the Court respectfully finds that the VALIC I decision, SEC v. Variable Annuity
Life Ins. Co., 359 U.S. 65, 69 (1959), and the VALIC II case are more
The Court also considers whether the selling of annuities as agents by banks is
appropriately characterized as "the business of insurance" under the
McCarran-Ferguson Act. The Court has answered this question in its determination that
annuities are not insurance for purpose of the Act. The OCC has determined that national
banks sale of annuities is the "business of banking" under 12 U.S.C. §
24(7), and the Supreme Court has upheld that determination as reasonable. The Court finds
this determination to be persuasive and similarly finds that the sale of annuities is part
of the business of banking" under the National Bank Act.
The Court next considers whether the pertinent sections of the Texas Insurance Code
which prevent banks from acting as agent in the sale of annuities constitutes
"regulation" of the "business of insurance." The McCarran-Ferguson Act
shields from preemption state laws enacted for the purpose of regulating the business of
insurance. State law enacted for the purpose of regulating insurance under the Act are
those laws "that possess the end, intention, or aim of adjusting, managing, or
controlling the business of insurance." U. S. Dept. of Treasury v. Fabe, 113
S.Ct. 2202, 2210 (1993); Owensboro Natl Bank v. Stephens, 44 F.3d 388 (6th
Cir. 1994), cert. Denied, 116 S.Ct. 1350 (1996). Defendants argue, however, that
the laws are saved from preemption because they regulate the business of insurance.
The Texas Insurance Code provisions at issue regulate the entities that can sell
annuities. The licensing scheme is exclusionary in nature by Defendants own
admission that is, it is impossible for a national or state bank to qualify to
obtain licenses. The laws also do not appear to be designed to address problems inherent
in the insurance industry, such as fraud, misrepresentation, and agent incompetence. Such
problems can be addressed by regulatory measures which do not exclude banks acting as
agents in the sale of annuities.5 Thus, the Court finds
that the Texas provisions do not regulate "the business of insurance," and
McCarran-Ferguson anti-preemption thus does not protect the State provisions at issue
which prevent a national bank from exercising its authority to act as agent in the sale of
In conclusion, the National Bank Act grants federal authority for national banks to
sell annuities. Under the Supremacy Clause, state statutes that prohibit banks from acting
as agents in the sale of annuities are preempted. The McCarran-Ferguson Acts
anti-preemption rule does not save the Texas licensing statutes at issue because, under
federal law, annuities are not insurance, national banks sale of annuities are not
insurance, and the provisions of the Texas Insurance Code were not enacted for the purpose
of regulating the business of insurance. Accordingly, 12 U.S.C. § 24(Seventh) preempts
the relevant provisions of the Texas Insurance Code.
IT IS THEREFORE ORDERED, ADJUDGED AND DECREED that Plaintiffs Motion for Summary
Judgment is hereby GRANTED and that the Office of the Comptroller of the Currencys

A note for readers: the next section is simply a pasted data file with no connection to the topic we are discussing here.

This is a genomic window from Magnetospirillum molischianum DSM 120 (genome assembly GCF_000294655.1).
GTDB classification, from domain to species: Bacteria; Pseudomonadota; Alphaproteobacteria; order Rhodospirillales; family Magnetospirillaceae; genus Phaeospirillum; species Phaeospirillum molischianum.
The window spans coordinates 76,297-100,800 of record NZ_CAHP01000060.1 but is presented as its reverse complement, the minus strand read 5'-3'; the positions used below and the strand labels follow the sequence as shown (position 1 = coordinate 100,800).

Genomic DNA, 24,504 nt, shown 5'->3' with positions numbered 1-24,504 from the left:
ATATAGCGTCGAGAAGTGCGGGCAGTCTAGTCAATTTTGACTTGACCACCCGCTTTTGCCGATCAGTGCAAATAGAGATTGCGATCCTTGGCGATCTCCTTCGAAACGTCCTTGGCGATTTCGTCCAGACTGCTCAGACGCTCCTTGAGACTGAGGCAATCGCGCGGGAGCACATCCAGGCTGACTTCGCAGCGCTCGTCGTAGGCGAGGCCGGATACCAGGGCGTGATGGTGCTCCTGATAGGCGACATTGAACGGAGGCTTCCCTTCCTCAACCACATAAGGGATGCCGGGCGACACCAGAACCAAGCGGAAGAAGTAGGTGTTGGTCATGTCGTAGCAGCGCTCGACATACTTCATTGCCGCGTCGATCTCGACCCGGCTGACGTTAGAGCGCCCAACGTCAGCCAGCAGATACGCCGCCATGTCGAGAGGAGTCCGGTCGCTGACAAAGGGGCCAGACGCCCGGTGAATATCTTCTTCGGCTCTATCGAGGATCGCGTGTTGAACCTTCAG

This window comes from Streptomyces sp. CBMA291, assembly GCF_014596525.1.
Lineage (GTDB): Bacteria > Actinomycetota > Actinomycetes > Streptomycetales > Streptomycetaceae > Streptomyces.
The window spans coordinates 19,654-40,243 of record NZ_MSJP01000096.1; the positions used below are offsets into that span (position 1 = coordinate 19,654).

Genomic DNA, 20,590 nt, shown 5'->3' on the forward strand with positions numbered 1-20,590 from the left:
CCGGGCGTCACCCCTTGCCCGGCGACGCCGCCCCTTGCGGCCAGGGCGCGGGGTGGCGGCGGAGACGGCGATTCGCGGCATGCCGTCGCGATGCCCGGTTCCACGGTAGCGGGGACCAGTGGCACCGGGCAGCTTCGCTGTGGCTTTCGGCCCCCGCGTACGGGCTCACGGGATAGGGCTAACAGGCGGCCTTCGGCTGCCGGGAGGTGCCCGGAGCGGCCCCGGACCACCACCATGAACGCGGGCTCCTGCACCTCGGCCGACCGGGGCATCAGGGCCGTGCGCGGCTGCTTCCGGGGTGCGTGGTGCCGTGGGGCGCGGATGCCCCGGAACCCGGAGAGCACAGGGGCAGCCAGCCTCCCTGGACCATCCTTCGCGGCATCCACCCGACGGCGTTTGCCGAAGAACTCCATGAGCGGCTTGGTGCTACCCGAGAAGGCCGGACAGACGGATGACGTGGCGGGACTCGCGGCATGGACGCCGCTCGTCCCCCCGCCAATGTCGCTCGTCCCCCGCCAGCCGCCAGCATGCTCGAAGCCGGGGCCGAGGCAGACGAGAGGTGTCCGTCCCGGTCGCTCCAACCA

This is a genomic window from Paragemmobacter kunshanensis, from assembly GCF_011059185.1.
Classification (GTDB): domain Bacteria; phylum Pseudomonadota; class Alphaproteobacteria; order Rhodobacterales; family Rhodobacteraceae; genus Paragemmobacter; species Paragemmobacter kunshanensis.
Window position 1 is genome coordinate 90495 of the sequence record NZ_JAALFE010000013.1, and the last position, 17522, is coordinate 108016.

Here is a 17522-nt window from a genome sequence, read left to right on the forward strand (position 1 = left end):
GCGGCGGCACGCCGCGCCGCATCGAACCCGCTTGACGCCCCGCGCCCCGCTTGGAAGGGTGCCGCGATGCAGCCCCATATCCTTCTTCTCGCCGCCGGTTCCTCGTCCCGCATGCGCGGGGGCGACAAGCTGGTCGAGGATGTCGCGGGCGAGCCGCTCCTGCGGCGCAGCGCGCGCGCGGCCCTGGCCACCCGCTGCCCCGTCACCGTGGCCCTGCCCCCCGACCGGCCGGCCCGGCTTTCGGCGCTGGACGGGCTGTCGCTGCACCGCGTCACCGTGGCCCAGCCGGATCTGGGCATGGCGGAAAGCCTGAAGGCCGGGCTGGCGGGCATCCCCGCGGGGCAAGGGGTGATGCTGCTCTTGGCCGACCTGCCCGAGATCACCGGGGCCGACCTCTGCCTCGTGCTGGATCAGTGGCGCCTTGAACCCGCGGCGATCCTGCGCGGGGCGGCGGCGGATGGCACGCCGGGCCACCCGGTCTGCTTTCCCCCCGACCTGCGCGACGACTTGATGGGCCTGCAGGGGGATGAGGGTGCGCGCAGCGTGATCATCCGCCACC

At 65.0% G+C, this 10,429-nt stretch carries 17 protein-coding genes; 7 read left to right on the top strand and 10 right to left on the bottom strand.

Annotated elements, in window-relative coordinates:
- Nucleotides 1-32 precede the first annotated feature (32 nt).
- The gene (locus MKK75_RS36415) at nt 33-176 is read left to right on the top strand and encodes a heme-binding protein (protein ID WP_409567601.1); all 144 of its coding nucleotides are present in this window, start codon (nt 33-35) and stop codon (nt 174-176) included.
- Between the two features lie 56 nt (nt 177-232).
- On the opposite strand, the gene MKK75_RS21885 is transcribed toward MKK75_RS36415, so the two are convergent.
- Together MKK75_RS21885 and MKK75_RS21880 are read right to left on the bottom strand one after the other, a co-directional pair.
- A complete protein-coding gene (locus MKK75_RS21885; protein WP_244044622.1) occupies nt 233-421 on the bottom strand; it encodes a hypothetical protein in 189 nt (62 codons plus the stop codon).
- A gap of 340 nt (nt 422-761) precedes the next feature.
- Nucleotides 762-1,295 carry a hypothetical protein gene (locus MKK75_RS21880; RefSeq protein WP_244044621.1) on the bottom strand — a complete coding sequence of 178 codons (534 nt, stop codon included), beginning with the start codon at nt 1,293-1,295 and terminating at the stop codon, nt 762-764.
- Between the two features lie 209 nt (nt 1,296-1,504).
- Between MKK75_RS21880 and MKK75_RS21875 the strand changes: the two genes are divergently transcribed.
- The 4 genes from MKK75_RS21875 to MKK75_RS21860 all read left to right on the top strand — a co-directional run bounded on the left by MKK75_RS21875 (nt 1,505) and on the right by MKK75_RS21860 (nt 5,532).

Motion for Summary Judgment is hereby GRANTED.
ACCORDINGLY, IT IS ORDERED, ADJUDGED AND DECREED that, pursuant to the Declaratory
Judgment Act, 28 U.S. C. § 2201, the Court declares that national banks are authorized
under 12 U.S.C. § 24(Seventh) to sell annuities as agent in the State of Texas, and that
the provisions of the Texas Insurance Code which prohibit with national banks
exercise of that authority are preempted.
IT IS FURTHER ORDERED that the Parties notify the Court, by written document filed with
the Clerk within fifteen (15) days of the date of this Order, if there are any further
issues for the Court to resolve; and that unless the Court is informed of any further
pending matter a final judgment will be entered.
Signed and Entered this 7th day of August, 1997.
/s/ James R. Nowlin, United States District Judge
1. The Court has also reviewed the amici curiae briefs in
support of Plaintiffs summary judgment motion filed by the American Bankers
Association and the Bankers Roundtable files on March 18th and April 29th
(Docs. 50, 65). The Texas Association of Life Underwriters, James Benjamin, Terry Chilton,
Ron Mullen and Mack Jones also filed a Response to Plaintiffs and Intervenors
Motions for Summary Judgment on April 1st (Doc. 53).
2. Plaintiff Texas Bankers Association ("TBA") is a trade
association that represents the interests of state and federally chartered banks.
Plaintiff Broadway National Bank is a banking association chartered under federal law that
seeks to sell fixed and variable annuities as agents.
3. The Office of the Comptroller of the Currency regulates and
supervises the system of national banks in the United States. See 12 U.S.C. § 1 et seq.
4. With respect to the variable and fixed annuities, the Defendants
admit that "a regulatory scheme that classifies fixed and variable annuities together
is reasonable because the products are similar and often packaged together."
Defs Resp. at 6; see also VALIC II, 115 S.Ct. at 817.
5. The Court agrees with the OCCs position that generally
applicable state laws that regulate the business of insurance will apply to national banks
to the same extent as other entities within the scope of those laws. The Courts
opinion concerns only the licensing regulation at issue which prevents banks, as a class,
from acting as agent in the sale of annuities.